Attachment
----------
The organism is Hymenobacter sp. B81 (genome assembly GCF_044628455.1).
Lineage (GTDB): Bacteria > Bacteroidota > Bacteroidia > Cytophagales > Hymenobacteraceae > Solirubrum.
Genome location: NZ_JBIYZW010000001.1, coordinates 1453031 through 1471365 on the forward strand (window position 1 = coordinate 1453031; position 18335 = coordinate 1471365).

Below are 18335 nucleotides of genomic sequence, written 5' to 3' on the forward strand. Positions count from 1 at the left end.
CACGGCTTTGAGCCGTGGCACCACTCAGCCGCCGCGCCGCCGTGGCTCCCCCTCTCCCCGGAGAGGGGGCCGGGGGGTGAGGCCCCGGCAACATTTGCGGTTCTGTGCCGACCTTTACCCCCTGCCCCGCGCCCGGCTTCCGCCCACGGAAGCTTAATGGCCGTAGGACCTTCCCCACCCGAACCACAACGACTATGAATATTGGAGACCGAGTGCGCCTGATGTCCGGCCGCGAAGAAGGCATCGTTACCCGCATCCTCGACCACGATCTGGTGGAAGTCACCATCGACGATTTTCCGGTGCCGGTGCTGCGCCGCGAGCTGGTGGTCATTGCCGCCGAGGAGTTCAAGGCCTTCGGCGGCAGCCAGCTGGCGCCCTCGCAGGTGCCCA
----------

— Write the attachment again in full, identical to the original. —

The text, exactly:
The organism is Hymenobacter sp. B81 (genome assembly GCF_044628455.1).
Lineage (GTDB): Bacteria > Bacteroidota > Bacteroidia > Cytophagales > Hymenobacteraceae > Solirubrum.
Genome location: NZ_JBIYZW010000001.1, coordinates 1453031 through 1471365 on the forward strand (window position 1 = coordinate 1453031; position 18335 = coordinate 1471365).

Below are 18335 nucleotides of genomic sequence, written 5' to 3' on the forward strand. Positions count from 1 at the left end.
CACGGCTTTGAGCCGTGGCACCACTCAGCCGCCGCGCCGCCGTGGCTCCCCCTCTCCCCGGAGAGGGGGCCGGGGGGTGAGGCCCCGGCAACATTTGCGGTTCTGTGCCGACCTTTACCCCCTGCCCCGCGCCCGGCTTCCGCCCACGGAAGCTTAATGGCCGTAGGACCTTCCCCACCCGAACCACAACGACTATGAATATTGGAGACCGAGTGCGCCTGATGTCCGGCCGCGAAGAAGGCATCGTTACCCGCATCCTCGACCACGATCTGGTGGAAGTCACCATCGACGATTTTCCGGTGCCGGTGCTGCGCCGCGAGCTGGTGGTCATTGCCGCCGAGGAGTTCAAGGCCTTCGGCGGCAGCCAGCTGGCGCCCTCGCAGGTGCCCA